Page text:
Profits fell slightly over the past year at firms that support businesses, such as accountants, architects, engineers and market researchers, according to results of the annual survey of professional services firms, conducted in May and early June of 2008 by the Federal Reserve Bank of Minneapolis and the Minnesota Department of Employment and Economic Development.
The survey shows that selling prices and productivity increased, but input costs increased faster, which reduced profits. Employment, office space usage and exports were relatively unchanged over the past 12 months. Responding firms expect flat activity at their businesses over the next four quarters. Input costs are expected to shoot up more than sales prices. Firms do not plan to add employees or office space. They expect the overall economy to perform poorly over the next 12 months.
Revenues increased slightly on average over the past year, with 47 percent of respondents reporting higher revenue and 34 percent reporting lower revenue. Much of this revenue increase may be due to higher selling prices for products, since 38 percent of respondents indicated increasing prices and 12 percent indicated decreasing prices. Productivity rose at 36 percent of the respondent firms and decreased at 15 percent. Input costs rose at 72 percent of responding firms, and only 2 percent reported decreasing costs. Average wages increased 3 percent, while benefits grew 2.6 percent. Overall, this resulted in slight decreases in profits. Meanwhile, employment and space usage were flat.
A special question this year asked how tighter credit conditions are affecting businesses. The responses indicate that the credit crunch has had a negative impact on professional business firms' revenues, capital expenditure plans and employment.
The outlook for the next four quarters is for level activity. Service firms expect slightly increased sales revenue and continued productivity growth. Employment and office space usage are forecast to remain flat. Higher input costs (for example, rent, supplies, consultants) and selling prices are anticipated, and profits are expected to remain flat. Respondents expect average wage and benefit costs per worker to increase 2.5 percent and 2.2 percent, respectively, over the next 12 months. "Overall, [the] economy will reduce possible expansion of our business," said an architect from North Dakota.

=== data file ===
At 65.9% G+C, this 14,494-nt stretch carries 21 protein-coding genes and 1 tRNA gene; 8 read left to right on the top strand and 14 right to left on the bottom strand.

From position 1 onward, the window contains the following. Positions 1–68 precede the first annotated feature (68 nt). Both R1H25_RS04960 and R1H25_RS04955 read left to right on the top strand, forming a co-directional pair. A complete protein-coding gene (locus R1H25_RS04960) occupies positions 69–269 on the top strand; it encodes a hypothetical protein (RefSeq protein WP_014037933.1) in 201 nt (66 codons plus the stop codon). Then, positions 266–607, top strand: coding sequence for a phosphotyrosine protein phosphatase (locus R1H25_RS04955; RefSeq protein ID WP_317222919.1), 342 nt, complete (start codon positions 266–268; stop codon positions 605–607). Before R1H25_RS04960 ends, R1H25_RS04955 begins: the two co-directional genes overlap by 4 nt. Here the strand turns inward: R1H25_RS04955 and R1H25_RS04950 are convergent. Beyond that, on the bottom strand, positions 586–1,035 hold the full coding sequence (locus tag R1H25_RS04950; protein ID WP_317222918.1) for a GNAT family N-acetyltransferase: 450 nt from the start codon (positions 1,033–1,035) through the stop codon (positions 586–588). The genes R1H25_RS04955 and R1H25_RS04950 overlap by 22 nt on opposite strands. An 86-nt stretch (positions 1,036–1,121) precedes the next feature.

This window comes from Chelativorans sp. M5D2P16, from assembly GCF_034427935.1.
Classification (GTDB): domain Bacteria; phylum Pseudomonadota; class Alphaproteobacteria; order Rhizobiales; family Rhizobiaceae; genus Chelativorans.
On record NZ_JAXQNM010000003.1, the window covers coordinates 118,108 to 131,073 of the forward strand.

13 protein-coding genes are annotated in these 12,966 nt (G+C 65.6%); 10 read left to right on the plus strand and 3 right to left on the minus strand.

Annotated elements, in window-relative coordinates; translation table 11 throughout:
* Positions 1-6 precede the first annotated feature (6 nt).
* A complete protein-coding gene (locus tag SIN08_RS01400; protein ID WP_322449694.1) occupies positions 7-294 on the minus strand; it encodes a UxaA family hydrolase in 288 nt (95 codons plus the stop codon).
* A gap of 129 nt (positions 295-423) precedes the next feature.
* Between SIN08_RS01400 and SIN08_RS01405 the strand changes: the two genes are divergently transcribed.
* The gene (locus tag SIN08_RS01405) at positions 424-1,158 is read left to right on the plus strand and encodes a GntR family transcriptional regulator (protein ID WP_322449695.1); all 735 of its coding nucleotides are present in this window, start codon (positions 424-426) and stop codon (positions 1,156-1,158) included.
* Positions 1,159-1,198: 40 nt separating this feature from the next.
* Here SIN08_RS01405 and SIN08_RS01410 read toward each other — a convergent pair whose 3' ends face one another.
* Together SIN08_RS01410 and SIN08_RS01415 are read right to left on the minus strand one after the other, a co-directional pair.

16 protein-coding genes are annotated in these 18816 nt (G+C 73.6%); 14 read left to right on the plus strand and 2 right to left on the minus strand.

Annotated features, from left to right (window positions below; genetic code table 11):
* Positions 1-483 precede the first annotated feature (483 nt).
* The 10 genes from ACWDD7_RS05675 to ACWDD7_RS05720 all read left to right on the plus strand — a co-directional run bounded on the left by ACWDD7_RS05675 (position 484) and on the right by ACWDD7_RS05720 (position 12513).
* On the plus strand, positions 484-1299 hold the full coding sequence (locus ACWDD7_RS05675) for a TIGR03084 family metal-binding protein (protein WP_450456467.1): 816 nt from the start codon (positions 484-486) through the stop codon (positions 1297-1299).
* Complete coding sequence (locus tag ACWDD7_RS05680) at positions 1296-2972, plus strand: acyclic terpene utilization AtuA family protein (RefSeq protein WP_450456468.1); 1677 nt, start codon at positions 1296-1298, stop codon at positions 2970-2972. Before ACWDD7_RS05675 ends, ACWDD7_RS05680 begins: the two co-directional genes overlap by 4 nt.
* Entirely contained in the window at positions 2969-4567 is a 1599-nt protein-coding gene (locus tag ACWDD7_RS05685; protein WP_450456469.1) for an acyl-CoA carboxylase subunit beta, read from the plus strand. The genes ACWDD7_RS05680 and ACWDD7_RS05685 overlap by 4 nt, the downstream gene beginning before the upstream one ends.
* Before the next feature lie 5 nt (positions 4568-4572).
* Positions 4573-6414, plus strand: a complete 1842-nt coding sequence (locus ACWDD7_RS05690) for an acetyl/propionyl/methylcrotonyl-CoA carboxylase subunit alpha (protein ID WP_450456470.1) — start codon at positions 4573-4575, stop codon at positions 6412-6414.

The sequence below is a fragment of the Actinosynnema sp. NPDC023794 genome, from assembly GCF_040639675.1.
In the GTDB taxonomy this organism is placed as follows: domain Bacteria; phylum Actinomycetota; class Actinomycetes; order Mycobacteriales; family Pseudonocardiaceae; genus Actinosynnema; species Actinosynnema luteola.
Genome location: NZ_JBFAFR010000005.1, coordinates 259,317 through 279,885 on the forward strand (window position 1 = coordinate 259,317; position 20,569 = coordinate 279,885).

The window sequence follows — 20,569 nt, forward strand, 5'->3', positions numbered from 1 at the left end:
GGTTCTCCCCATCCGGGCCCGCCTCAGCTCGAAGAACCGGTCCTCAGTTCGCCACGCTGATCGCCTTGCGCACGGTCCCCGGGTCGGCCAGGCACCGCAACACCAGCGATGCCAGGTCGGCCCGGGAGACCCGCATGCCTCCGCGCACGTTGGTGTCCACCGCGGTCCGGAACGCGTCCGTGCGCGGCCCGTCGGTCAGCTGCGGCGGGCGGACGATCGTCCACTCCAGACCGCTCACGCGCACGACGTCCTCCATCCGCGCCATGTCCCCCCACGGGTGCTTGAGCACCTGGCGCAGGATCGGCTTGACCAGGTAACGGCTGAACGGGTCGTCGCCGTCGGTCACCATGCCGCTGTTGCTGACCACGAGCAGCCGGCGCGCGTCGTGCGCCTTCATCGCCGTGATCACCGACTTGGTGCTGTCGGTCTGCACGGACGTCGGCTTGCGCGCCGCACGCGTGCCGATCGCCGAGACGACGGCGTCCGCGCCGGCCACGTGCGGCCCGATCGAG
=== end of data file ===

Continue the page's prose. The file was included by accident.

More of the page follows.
The outlook for the overall economy is downbeat. For the next four quarters, respondents expect lower employment, consumer spending and corporate profits and higher levels of inflation. Thirty-seven percent predict employment to decrease, and 16 percent foresee employment gains; 63 percent of respondents expect consumer spending to decrease, and 11 percent expect it to increase. Half of the firms think corporate profits will decrease, while 16 percent expect corporate profits to increase. Over three-quarters of the responding firms forecast increasing inflation, and only 1 percent anticipate that inflation will moderate.
Ninth District Professional Business Services Survey Methodology – June 2008
Of the approximately 20,000 Ninth District professional business services firms (most firms in NAICS code 541), a stratified random sample of 2,300 businesses was drawn from the population. For each state, the population was stratified based on employment size; the sample includes 100 percent of establishments with more than 49 employees, 30 percent with 5 to 49 employees and 4 percent with fewer than 5 employees.
A postcard survey was mailed to each of the selected businesses. The mailing was sent in mid-May, and a second mailing was sent in early June to businesses that did not respond to the first mailing. A cutoff for survey responses was June 13. A total of 421 usable surveys were received, for a response rate of 18 percent.
Survey results were tabulated for all professional business services firms. The confidence interval for sampling error was calculated. The 95 percent confidence interval for the results is plus or minus 4.7 percentage points. Results are also subject to errors introduced by other factors, such as the wording of questions and differences between survey respondents and nonrespondents.
Note: The Minnesota Department of Employment and Economic Development produced and processed the surveys for Minnesota firms, and the Federal Reserve Bank of Minneapolis conducted the survey for manufacturers in Montana, North and South Dakota, Ninth District counties in western Wisconsin and the Upper Peninsula of Michigan.
See survey data.